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US3317399A - Fuel element container - Google Patents

Fuel element container Download PDF

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Publication number
US3317399A
US3317399A US35926764A US3317399A US 3317399 A US3317399 A US 3317399A US 35926764 A US35926764 A US 35926764A US 3317399 A US3317399 A US 3317399A
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Prior art keywords
fuel
container
element
elements
wall
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Legal status (The legal status is an assumption and is not a legal conclusion. Google has not performed a legal analysis and makes no representation as to the accuracy of the status listed.)
Expired - Lifetime
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Gordon R Winders
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BWX Technologies Inc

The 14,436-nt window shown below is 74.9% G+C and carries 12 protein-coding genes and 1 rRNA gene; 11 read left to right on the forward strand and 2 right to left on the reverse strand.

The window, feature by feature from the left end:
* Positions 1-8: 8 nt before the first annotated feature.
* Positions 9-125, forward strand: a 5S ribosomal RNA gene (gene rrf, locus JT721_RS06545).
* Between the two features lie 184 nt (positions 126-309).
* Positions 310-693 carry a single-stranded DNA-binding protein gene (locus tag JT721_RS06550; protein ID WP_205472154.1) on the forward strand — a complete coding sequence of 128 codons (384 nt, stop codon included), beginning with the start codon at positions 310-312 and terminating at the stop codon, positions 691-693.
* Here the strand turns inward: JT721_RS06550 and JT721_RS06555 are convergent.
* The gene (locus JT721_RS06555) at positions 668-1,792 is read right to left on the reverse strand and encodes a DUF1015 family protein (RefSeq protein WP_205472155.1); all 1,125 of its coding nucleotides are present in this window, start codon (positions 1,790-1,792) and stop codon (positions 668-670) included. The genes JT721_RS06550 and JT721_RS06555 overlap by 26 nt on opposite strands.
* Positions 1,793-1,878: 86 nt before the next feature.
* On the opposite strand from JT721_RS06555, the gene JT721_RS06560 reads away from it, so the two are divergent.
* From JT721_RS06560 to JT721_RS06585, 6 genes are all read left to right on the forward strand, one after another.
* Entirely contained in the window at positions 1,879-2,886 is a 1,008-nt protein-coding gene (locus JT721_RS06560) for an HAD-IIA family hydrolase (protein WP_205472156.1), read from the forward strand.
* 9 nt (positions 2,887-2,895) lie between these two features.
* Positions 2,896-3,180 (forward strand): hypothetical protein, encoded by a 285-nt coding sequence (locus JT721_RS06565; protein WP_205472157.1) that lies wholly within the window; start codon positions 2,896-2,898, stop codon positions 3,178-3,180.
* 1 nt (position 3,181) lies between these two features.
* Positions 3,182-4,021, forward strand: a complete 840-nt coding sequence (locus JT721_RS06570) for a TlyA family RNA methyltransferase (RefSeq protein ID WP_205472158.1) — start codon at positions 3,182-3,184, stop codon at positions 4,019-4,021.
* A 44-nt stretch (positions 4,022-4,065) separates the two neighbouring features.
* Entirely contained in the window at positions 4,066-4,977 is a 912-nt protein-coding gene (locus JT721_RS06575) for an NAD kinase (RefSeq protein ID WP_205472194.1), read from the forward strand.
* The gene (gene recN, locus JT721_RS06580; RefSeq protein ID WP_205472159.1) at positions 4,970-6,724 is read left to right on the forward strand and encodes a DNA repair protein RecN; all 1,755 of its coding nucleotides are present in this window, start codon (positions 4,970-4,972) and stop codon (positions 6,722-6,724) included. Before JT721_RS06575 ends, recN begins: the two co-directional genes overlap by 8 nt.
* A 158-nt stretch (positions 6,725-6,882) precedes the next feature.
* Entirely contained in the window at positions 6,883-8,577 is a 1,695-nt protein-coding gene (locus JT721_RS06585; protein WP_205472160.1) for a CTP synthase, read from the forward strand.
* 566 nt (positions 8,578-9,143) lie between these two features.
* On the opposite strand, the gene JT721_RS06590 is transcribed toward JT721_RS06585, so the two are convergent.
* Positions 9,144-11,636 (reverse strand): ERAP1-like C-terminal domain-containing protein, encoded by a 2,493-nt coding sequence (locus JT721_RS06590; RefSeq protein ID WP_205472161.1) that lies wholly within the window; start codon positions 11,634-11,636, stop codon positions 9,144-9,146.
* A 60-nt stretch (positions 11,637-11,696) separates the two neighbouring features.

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BWX Technologies Inc
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    • GPHYSICS
    • G21NUCLEAR PHYSICS; NUCLEAR ENGINEERING
    • G21CNUCLEAR REACTORS
    • G21C3/00Reactor fuel elements and their assemblies; Selection of substances for use as reactor fuel elements
    • G21C3/30Assemblies of a number of fuel elements in the form of a rigid unit
    • G21C3/32Bundles of parallel pin-, rod-, or tube-shaped fuel elements
    • G21C3/33Supporting or hanging of elements in the bundle; Means forming part of the bundle for inserting it into, or removing it from, the core; Means for coupling adjacent bundles
    • G21C3/3305Lower nozzle
    • GPHYSICS
    • G21NUCLEAR PHYSICS; NUCLEAR ENGINEERING
    • G21CNUCLEAR REACTORS
    • G21C3/00Reactor fuel elements and their assemblies; Selection of substances for use as reactor fuel elements
    • G21C3/30Assemblies of a number of fuel elements in the form of a rigid unit
    • G21C3/32Bundles of parallel pin-, rod-, or tube-shaped fuel elements